The Detroit Tigers have been on the positive end of many trades within the past 10 years. Whether it has been shipping out prospects for stars like Miguel Cabrera or sending away studs like David Price to rebuild the farm system, there has been plenty of action in the Tigers’ favor. One trade that perfectly exemplifies this was the swap of Prince Fielder for Ian Kinsler. Despite throwing in a decent amount of cash to make the deal work, Detroit came out miles ahead, even before Fielder was forced to retire.
The addition of Kinsler did many things for the Tigers all at once. Primarily, it bolstered their options at second base and at the top of the lineup, giving Detroit a true two-way player that was not very common in an unbalanced lineup. Kinsler quickly became one of the better defenders on the team in place of one of the team’s worst. Trading Fielder allowed Cabrera to move from third base back to first, where he is much better suited as a fielder, and also opened up a spot for Nick Castellanos to play every day.
In short, one trade triggered a positive wave of dominoes in perfect unison, and Kinsler himself did not disappoint. From 2014-2016 he played in 468 games, over 95 percent of the Tigers’ schedule. He hit .286/.332/.443 over this period with 56 home runs and 39 steals. His 112 wRC+ ranked eighth among all second basemen during this time frame.
Additionally, Kinsler’s defense was as good or even better. His 51 DRS was almost double the total of the next closest second basemen over the past three seasons, and his 27.8 UZR ranked second at the position. Overall, Kinsler posted 15.1 fWAR which was the eighth-highest among all position players.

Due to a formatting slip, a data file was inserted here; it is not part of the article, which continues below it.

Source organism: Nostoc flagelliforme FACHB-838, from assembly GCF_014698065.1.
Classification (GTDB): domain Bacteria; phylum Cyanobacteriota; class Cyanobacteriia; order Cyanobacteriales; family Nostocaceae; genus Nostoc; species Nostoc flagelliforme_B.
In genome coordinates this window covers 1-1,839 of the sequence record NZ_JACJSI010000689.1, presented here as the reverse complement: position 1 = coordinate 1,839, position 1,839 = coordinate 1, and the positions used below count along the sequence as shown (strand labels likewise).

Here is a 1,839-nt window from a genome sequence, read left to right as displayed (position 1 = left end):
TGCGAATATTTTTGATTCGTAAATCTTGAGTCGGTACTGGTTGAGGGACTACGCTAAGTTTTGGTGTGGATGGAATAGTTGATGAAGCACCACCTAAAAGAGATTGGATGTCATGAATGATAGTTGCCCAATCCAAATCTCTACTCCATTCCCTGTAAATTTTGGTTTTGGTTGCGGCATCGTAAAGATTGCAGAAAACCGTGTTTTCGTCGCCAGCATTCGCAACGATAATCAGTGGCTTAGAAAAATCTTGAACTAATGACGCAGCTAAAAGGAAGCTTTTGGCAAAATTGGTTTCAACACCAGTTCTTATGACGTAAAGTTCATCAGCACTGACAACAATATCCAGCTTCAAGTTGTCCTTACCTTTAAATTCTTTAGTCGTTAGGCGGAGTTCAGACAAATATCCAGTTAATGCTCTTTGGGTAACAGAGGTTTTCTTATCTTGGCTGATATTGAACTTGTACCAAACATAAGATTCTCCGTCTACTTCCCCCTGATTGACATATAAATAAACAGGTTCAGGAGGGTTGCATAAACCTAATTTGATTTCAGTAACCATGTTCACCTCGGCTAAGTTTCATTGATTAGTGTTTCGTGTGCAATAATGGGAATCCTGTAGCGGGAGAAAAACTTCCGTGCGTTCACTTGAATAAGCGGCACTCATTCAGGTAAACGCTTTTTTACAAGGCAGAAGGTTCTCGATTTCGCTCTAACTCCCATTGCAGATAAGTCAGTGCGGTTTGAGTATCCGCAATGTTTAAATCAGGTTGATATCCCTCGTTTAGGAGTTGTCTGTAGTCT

Right player, wrong time
Unfortunately for Kinsler, his outstanding individual effort did not correlate to team success. His first season in Detroit marked his only playoff appearance as a Tiger, a forgettable sweep against the Orioles. The 2015 Tigers became sellers in July, as did the 2017 edition of the team, and the 2016 squad was in the hunt but hardly competitive. While Kinsler was over-performing on both sides of the ball, the team had nothing to show for it.
As a player in his mid-30s, the expectation was that Kinsler would eventually experience an unpleasant drop in production, and 2017 may have been just that. A .234/.310/.393 slash line has culminated in just 86 wRC+ and 1.9 fWAR. After an impressive three-year run with Detroit and extended stint with the Rangers before that, Kinsler’s time appears to be running out.
Racing the clock
While Kinsler now looks to be fighting the clock on his career, the Tigers are hurrying on a similar timeline. With just one year left on his contract, there is no need to trade the second baseman to get his contract off the books, but there is some logic in retrieving whatever value is left for him from the market.
This past July, Kinsler’s name was mentioned a few times as a potential trade candidate for contending teams, and at least one team allegedly claimed him off waivers in August. With just one year left on his contract and a sharp downturn in numbers, there is still interest in him at this time, but that may not last for long.
During the offseason the Tigers would be foolish to not pursue trading Kinsler for whatever they can get. He will do absolutely nothing for a Detroit roster that will not compete in 2018, and losing him after next season for nothing is not smart management. The problem for the Tigers is that his value has quickly plummeted over the last 12 months. With his age and his 2017 stat line, finding a buyer may be tricky.
It is difficult to blame the Tigers and say that they waited too long to move him. Kinsler had shown little signs of decline and he was an essential part of the roster. However, the team has moved in a different direction, and future assets are much more important than current stars such as Kinsler. The Tigers will just have to hope that they did not make up their minds a little too late.